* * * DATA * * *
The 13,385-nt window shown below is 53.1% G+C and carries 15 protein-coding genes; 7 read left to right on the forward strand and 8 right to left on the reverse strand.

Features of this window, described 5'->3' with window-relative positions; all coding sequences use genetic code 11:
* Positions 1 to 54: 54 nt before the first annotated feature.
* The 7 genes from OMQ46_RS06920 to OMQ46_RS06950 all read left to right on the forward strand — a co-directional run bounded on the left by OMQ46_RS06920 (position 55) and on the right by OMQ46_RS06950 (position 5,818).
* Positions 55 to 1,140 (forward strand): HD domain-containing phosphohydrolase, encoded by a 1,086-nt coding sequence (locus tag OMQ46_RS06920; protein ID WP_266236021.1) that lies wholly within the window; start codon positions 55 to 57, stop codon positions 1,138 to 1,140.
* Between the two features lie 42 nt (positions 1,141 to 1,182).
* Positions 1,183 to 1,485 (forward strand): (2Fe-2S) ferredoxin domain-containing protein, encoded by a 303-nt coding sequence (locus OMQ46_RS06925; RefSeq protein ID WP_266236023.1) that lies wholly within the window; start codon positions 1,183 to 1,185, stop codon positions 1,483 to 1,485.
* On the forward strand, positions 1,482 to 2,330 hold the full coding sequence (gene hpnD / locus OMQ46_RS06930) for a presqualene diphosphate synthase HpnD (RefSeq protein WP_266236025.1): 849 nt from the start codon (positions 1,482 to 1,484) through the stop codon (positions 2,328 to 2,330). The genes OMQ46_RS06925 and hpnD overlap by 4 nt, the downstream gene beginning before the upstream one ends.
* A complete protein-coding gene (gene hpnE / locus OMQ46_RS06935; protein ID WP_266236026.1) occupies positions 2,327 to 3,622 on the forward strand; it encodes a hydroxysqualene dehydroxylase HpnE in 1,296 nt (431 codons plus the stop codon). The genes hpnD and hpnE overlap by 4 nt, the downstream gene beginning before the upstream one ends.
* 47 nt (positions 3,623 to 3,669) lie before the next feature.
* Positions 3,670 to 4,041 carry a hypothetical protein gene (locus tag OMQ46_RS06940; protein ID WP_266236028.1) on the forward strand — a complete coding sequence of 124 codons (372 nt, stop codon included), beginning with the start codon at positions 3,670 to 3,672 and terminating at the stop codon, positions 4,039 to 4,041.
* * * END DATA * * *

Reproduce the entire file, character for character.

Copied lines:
The 13,385-nt window shown below is 53.1% G+C and carries 15 protein-coding genes; 7 read left to right on the forward strand and 8 right to left on the reverse strand.

Features of this window, described 5'->3' with window-relative positions; all coding sequences use genetic code 11:
* Positions 1 to 54: 54 nt before the first annotated feature.
* The 7 genes from OMQ46_RS06920 to OMQ46_RS06950 all read left to right on the forward strand — a co-directional run bounded on the left by OMQ46_RS06920 (position 55) and on the right by OMQ46_RS06950 (position 5,818).
* Positions 55 to 1,140 (forward strand): HD domain-containing phosphohydrolase, encoded by a 1,086-nt coding sequence (locus tag OMQ46_RS06920; protein ID WP_266236021.1) that lies wholly within the window; start codon positions 55 to 57, stop codon positions 1,138 to 1,140.
* Between the two features lie 42 nt (positions 1,141 to 1,182).
* Positions 1,183 to 1,485 (forward strand): (2Fe-2S) ferredoxin domain-containing protein, encoded by a 303-nt coding sequence (locus OMQ46_RS06925; RefSeq protein ID WP_266236023.1) that lies wholly within the window; start codon positions 1,183 to 1,185, stop codon positions 1,483 to 1,485.
* On the forward strand, positions 1,482 to 2,330 hold the full coding sequence (gene hpnD / locus OMQ46_RS06930) for a presqualene diphosphate synthase HpnD (RefSeq protein WP_266236025.1): 849 nt from the start codon (positions 1,482 to 1,484) through the stop codon (positions 2,328 to 2,330). The genes OMQ46_RS06925 and hpnD overlap by 4 nt, the downstream gene beginning before the upstream one ends.
* A complete protein-coding gene (gene hpnE / locus OMQ46_RS06935; protein ID WP_266236026.1) occupies positions 2,327 to 3,622 on the forward strand; it encodes a hydroxysqualene dehydroxylase HpnE in 1,296 nt (431 codons plus the stop codon). The genes hpnD and hpnE overlap by 4 nt, the downstream gene beginning before the upstream one ends.
* 47 nt (positions 3,623 to 3,669) lie before the next feature.
* Positions 3,670 to 4,041 carry a hypothetical protein gene (locus tag OMQ46_RS06940; protein ID WP_266236028.1) on the forward strand — a complete coding sequence of 124 codons (372 nt, stop codon included), beginning with the start codon at positions 3,670 to 3,672 and terminating at the stop codon, positions 4,039 to 4,041.